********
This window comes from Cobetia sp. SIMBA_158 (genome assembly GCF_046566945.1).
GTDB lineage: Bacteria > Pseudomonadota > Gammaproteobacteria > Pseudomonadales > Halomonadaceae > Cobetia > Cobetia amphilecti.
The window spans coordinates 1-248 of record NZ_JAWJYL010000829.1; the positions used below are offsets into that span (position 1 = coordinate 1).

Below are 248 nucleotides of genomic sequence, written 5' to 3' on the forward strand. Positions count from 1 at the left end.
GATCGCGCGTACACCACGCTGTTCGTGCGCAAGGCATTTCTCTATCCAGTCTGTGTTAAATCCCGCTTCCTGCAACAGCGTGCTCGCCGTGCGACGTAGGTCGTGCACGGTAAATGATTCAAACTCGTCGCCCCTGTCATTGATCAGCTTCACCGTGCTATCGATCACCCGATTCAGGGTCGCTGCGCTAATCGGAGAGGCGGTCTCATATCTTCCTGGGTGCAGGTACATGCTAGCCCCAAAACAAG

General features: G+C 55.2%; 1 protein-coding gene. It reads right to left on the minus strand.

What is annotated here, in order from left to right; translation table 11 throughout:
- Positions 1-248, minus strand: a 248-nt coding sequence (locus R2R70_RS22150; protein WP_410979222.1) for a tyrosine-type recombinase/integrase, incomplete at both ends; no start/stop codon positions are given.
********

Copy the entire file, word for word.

This window comes from Cobetia sp. SIMBA_158 (genome assembly GCF_046566945.1).
GTDB lineage: Bacteria > Pseudomonadota > Gammaproteobacteria > Pseudomonadales > Halomonadaceae > Cobetia > Cobetia amphilecti.
The window spans coordinates 1-248 of record NZ_JAWJYL010000829.1; the positions used below are offsets into that span (position 1 = coordinate 1).

Below are 248 nucleotides of genomic sequence, written 5' to 3' on the forward strand. Positions count from 1 at the left end.
GATCGCGCGTACACCACGCTGTTCGTGCGCAAGGCATTTCTCTATCCAGTCTGTGTTAAATCCCGCTTCCTGCAACAGCGTGCTCGCCGTGCGACGTAGGTCGTGCACGGTAAATGATTCAAACTCGTCGCCCCTGTCATTGATCAGCTTCACCGTGCTATCGATCACCCGATTCAGGGTCGCTGCGCTAATCGGAGAGGCGGTCTCATATCTTCCTGGGTGCAGGTACATGCTAGCCCCAAAACAAG

General features: G+C 55.2%; 1 protein-coding gene. It reads right to left on the minus strand.

What is annotated here, in order from left to right; translation table 11 throughout:
- Positions 1-248, minus strand: a 248-nt coding sequence (locus R2R70_RS22150; protein WP_410979222.1) for a tyrosine-type recombinase/integrase, incomplete at both ends; no start/stop codon positions are given.